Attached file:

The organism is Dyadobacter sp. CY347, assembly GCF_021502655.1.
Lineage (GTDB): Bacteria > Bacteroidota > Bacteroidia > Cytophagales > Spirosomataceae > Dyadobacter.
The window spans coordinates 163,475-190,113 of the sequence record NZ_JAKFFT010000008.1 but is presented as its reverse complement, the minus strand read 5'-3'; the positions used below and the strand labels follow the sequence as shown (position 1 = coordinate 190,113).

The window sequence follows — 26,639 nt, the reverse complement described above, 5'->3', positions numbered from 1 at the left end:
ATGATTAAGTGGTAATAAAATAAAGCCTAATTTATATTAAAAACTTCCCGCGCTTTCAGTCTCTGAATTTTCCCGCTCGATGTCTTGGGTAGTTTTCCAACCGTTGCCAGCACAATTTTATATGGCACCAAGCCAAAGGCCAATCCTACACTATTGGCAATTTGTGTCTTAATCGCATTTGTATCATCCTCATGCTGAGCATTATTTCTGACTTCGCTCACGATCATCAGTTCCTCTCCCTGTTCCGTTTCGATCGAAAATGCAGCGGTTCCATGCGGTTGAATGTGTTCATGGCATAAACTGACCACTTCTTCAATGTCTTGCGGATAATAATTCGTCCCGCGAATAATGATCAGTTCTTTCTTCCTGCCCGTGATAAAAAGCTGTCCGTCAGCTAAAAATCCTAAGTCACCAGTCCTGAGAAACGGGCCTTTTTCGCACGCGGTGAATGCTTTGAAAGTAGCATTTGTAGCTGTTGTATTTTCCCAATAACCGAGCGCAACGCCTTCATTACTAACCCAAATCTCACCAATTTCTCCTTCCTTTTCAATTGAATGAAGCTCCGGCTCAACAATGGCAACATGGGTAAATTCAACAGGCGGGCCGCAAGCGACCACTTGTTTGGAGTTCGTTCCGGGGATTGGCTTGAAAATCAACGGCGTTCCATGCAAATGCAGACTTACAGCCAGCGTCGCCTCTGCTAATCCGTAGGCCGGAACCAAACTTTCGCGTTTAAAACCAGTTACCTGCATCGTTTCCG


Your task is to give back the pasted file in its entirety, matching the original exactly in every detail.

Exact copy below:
The organism is Dyadobacter sp. CY347, assembly GCF_021502655.1.
Lineage (GTDB): Bacteria > Bacteroidota > Bacteroidia > Cytophagales > Spirosomataceae > Dyadobacter.
The window spans coordinates 163,475-190,113 of the sequence record NZ_JAKFFT010000008.1 but is presented as its reverse complement, the minus strand read 5'-3'; the positions used below and the strand labels follow the sequence as shown (position 1 = coordinate 190,113).

The window sequence follows — 26,639 nt, the reverse complement described above, 5'->3', positions numbered from 1 at the left end:
ATGATTAAGTGGTAATAAAATAAAGCCTAATTTATATTAAAAACTTCCCGCGCTTTCAGTCTCTGAATTTTCCCGCTCGATGTCTTGGGTAGTTTTCCAACCGTTGCCAGCACAATTTTATATGGCACCAAGCCAAAGGCCAATCCTACACTATTGGCAATTTGTGTCTTAATCGCATTTGTATCATCCTCATGCTGAGCATTATTTCTGACTTCGCTCACGATCATCAGTTCCTCTCCCTGTTCCGTTTCGATCGAAAATGCAGCGGTTCCATGCGGTTGAATGTGTTCATGGCATAAACTGACCACTTCTTCAATGTCTTGCGGATAATAATTCGTCCCGCGAATAATGATCAGTTCTTTCTTCCTGCCCGTGATAAAAAGCTGTCCGTCAGCTAAAAATCCTAAGTCACCAGTCCTGAGAAACGGGCCTTTTTCGCACGCGGTGAATGCTTTGAAAGTAGCATTTGTAGCTGTTGTATTTTCCCAATAACCGAGCGCAACGCCTTCATTACTAACCCAAATCTCACCAATTTCTCCTTCCTTTTCAATTGAATGAAGCTCCGGCTCAACAATGGCAACATGGGTAAATTCAACAGGCGGGCCGCAAGCGACCACTTGTTTGGAGTTCGTTCCGGGGATTGGCTTGAAAATCAACGGCGTTCCATGCAAATGCAGACTTACAGCCAGCGTCGCCTCTGCTAATCCGTAGGCCGGAACCAAACTTTCGCGTTTAAAACCAGTTACCTGCATCGTTTCCG